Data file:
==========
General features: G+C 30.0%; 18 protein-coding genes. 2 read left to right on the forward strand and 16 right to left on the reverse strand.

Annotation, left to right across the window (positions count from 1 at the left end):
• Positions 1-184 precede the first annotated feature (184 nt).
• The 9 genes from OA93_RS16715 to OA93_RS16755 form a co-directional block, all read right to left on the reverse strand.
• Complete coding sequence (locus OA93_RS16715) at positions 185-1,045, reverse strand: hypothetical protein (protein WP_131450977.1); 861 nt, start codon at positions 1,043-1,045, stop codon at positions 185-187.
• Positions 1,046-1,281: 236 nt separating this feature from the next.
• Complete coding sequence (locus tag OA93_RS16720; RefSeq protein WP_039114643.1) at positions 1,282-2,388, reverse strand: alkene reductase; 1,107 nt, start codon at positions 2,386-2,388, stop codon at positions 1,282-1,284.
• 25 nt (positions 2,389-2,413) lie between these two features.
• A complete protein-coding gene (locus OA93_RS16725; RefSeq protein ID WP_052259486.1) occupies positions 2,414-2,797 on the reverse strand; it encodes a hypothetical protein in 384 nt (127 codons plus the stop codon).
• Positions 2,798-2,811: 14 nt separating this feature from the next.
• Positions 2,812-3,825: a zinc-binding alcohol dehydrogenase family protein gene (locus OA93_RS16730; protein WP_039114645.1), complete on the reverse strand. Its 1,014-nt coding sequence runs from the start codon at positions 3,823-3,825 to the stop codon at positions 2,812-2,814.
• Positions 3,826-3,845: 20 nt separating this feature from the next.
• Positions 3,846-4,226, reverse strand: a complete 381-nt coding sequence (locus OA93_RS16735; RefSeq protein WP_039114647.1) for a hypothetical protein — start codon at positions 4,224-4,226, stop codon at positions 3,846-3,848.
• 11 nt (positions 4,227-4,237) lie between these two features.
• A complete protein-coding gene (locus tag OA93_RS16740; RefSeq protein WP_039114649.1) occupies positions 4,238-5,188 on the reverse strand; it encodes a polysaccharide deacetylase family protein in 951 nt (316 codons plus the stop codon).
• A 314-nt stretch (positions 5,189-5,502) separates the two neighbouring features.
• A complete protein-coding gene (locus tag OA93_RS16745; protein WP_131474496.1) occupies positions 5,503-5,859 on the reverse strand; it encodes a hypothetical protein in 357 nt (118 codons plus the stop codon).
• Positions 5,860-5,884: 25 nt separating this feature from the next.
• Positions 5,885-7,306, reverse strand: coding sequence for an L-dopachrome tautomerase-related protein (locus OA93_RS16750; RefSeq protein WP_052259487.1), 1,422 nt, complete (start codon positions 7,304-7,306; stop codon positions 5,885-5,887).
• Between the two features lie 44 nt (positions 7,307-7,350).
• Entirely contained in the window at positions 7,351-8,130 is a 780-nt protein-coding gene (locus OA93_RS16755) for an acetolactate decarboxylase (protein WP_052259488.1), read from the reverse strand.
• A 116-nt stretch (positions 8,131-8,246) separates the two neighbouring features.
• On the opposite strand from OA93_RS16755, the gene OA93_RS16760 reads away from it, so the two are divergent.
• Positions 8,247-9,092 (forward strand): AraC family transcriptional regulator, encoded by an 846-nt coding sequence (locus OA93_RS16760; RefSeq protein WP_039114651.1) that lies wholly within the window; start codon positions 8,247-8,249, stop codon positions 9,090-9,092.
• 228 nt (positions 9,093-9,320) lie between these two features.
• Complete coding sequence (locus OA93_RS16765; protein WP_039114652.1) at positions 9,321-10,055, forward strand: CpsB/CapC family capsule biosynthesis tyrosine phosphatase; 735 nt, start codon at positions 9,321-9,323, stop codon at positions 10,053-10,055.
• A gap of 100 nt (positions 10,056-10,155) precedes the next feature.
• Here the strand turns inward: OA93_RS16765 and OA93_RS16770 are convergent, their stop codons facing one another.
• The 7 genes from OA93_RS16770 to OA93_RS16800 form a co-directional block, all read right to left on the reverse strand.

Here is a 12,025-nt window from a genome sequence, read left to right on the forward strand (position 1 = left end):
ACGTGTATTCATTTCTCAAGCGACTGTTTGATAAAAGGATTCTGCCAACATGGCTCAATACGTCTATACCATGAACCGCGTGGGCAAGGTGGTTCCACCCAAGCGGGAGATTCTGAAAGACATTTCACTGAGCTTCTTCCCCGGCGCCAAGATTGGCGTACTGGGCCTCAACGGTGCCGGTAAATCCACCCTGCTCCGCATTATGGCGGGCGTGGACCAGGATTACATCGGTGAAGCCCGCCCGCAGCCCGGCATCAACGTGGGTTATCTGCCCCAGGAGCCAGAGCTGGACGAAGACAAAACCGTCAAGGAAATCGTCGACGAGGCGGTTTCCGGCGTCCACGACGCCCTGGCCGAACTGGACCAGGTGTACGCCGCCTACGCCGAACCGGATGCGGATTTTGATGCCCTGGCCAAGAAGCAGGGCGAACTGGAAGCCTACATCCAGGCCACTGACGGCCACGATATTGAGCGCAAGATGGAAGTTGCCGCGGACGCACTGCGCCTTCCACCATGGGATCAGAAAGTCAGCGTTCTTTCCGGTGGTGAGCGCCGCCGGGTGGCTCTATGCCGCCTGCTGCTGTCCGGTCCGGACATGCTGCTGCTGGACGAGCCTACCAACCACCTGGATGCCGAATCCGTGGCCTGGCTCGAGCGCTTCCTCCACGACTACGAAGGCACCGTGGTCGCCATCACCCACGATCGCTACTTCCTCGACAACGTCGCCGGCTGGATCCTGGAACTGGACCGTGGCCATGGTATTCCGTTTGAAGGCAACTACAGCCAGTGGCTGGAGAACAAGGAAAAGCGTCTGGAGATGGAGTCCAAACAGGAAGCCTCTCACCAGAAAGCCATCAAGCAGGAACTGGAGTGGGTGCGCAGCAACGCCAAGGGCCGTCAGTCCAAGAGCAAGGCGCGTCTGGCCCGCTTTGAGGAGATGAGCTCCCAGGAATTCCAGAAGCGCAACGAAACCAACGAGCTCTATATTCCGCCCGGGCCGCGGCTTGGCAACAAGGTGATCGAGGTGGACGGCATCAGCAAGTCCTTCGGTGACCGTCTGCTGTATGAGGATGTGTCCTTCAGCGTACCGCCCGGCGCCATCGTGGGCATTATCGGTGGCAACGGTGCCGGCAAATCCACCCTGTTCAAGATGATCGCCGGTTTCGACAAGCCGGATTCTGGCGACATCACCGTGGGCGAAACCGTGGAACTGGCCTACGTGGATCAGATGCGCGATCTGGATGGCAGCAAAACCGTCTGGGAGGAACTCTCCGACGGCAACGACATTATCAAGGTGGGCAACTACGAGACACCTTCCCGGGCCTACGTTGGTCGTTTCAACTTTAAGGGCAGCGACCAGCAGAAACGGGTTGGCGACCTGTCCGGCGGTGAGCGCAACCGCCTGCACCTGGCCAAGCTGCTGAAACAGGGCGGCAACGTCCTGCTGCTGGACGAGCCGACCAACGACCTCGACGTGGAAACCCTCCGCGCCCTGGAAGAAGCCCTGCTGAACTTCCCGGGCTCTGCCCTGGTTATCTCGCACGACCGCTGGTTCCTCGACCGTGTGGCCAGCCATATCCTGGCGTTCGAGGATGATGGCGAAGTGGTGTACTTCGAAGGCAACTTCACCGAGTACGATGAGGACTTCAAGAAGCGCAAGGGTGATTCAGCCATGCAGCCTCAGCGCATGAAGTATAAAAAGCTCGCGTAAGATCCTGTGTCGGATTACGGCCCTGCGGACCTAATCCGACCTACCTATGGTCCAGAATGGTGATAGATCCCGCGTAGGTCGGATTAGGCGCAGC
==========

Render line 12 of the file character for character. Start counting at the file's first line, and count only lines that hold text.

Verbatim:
• Positions 3,826-3,845: 20 nt separating this feature from the next.